Thursday, 14 November 2019
Minister for Disability, Ageing and Carers; Consideration
That the Senate take note of the document.
I rise to take note of the grandparent carers resolution of 18 September and the letter to the President of the Senate from the Victorian Minister for Disability, Aging and Carers. The minister has responded to the resolution that the chamber passed on 18 September, which was about grandparent carers, from myself and Senators Brown, Urquhart, Dean Smith and Marielle Smith. It made a number of points about grandparent carers and the level of care they are providing, which is huge, but it also called:
… on all levels of Government to work together with the goal that grandparent carers receive adequate and appropriate support payments to support the children they are caring for.
It's fantastic that the state government of Victoria has responded, and it has responded outlining what Victoria does, making the point that the Victorian government has invested in a new model of kinship care, providing greater support to statutory kinship carers. That is actually really good. I'm not making a go at that. That's really good. The point that's being made by many grandparent carers is that often they're not caring for their grandchildren as a result of a statutory decision nor have they been awarded care under the child protection system.
The minister also articulates that kinship carers have access to the same care allowances as foster carers. If you come under the statutory process, that's great. But a lot of grandparent carers don't, so that's one of the issues that need to be resolved with the states and territories. I realise it's the state and territories that are responsible for that, although the Commonwealth also provides some level of support for grandparent carers. That's the point that grandparent carers are making: where they've come to informal arrangements, they need greater support. They are therefore calling for grandparent carers to have an ongoing allowance similar to foster care subsidy payments, which are administered by the state government. They are calling for, across the board, all grandparent carers to be able to access that.
They want to make all grandparent carers exempt from participating in activity requirements for Newstart, not just for those with court orders. This is a particularly important point. We have some, and we know there is a growing list of, older Australians who are stuck on Newstart payments—that is, those over the age of 55 in particular, although there are some over the age of 45. Some of these people are becoming grandparent carers and are expected to look after their grandchildren while also having to meet their mutual obligations, particularly when it's informal care. What grandparents are calling for—and this is specifically within the purview of the Commonwealth government—is a system where they can be exempt from their mutual obligations while they're looking after their grandchildren. Then, of course, the level of payment they received for looking after their grandchildren would help tremendously when they're trying to exist on Newstart.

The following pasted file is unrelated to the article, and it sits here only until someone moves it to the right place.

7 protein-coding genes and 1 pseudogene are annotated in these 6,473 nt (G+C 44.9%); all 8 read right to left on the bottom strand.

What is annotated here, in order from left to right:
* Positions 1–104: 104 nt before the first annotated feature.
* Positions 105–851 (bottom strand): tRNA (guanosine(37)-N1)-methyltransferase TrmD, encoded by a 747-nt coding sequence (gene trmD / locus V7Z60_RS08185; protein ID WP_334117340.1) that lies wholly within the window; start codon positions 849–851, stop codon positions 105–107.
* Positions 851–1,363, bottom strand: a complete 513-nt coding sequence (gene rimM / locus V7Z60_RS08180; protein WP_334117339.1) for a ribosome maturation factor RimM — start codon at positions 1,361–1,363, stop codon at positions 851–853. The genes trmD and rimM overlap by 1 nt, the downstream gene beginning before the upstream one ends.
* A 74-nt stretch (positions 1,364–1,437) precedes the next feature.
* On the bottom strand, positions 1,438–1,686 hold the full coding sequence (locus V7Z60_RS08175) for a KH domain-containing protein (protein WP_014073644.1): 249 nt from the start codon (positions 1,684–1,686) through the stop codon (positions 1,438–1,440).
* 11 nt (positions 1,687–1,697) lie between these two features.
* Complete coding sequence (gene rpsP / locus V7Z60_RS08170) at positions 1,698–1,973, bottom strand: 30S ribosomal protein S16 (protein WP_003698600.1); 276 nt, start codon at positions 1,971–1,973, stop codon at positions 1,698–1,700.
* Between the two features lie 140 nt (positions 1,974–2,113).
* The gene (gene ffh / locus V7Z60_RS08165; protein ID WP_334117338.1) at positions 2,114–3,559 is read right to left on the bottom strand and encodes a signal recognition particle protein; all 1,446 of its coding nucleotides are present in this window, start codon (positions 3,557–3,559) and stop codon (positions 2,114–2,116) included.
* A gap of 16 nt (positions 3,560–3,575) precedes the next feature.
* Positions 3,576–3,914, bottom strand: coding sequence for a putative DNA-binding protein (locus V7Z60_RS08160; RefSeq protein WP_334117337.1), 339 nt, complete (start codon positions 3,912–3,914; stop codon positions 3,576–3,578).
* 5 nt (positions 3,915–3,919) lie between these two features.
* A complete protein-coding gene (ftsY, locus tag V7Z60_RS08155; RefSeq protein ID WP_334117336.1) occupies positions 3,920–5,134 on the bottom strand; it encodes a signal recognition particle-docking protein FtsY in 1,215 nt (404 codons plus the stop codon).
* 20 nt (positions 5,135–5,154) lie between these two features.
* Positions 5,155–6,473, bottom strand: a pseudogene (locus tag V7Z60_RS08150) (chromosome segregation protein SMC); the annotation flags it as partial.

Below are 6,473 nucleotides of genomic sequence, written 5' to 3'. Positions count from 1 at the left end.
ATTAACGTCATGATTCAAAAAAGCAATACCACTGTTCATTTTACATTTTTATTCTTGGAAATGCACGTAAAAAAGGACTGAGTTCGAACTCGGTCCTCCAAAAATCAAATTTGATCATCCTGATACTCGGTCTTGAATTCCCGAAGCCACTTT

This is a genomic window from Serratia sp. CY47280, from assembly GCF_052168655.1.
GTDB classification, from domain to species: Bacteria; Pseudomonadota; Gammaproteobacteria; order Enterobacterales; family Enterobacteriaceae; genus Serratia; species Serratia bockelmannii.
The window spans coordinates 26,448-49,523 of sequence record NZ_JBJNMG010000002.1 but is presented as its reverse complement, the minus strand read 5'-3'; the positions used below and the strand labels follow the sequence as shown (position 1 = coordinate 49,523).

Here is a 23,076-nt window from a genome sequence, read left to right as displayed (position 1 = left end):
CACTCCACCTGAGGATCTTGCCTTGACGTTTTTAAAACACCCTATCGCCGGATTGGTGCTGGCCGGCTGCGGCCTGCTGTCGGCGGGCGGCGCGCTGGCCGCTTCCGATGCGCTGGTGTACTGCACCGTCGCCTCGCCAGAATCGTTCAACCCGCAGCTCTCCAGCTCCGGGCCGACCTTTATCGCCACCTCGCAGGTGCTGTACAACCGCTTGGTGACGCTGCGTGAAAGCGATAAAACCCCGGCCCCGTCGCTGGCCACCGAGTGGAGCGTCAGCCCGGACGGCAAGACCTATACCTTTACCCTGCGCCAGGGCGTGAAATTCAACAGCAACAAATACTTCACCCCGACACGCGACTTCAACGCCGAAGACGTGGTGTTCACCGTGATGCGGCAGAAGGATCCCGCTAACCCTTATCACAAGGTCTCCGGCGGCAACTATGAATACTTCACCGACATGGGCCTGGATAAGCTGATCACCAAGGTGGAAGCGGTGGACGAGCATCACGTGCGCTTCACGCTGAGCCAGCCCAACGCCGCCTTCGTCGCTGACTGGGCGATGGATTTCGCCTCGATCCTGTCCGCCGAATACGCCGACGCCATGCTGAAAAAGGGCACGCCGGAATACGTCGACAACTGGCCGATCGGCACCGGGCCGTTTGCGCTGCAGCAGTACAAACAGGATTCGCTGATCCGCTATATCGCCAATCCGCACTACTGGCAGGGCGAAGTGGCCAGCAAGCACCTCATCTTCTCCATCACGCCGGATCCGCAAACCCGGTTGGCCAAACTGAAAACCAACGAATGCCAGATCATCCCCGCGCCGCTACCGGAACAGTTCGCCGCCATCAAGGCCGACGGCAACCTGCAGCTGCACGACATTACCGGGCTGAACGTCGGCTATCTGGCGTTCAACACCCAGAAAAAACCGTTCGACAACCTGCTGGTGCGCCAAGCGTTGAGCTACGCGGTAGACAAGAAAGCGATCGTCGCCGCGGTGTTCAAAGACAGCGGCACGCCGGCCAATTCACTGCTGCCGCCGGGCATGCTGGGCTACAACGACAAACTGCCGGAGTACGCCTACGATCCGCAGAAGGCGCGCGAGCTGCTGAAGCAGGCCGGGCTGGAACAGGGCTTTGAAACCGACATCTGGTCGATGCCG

They're also suggesting that family tax benefit—again, this is directly within the purview of the Commonwealth government—which currently follows the carer, should follow the child's residence. This should increase the income to grandparent carers but remove a potential source of family conflict. This was one of the points strongly made in our Senate committee inquiry, which Senator Dean Smith, who is in the chamber, was a very essential part of and, in fact, initiated. The point made was that issues over family tax benefit can be a significant point of conflict between the child's parents and the child's grandparent carers. If there were a different method and, for example, family tax benefit followed the child's residence—in other words, where the child was living—and clearly it was with the grandparent carer, there wouldn't be conflict because that would be the basic fact. That's where the child lives, and the person managing that residence is then the person who receives the payment—obviously with checking. That's a suggestion that grandparent carers have made. There may be another way of dealing with this issue, but it is a significant issue when it comes to supporting carers who are looking after their grandchildren. It's a really important, growing issue in this country. It's really good that we had this response.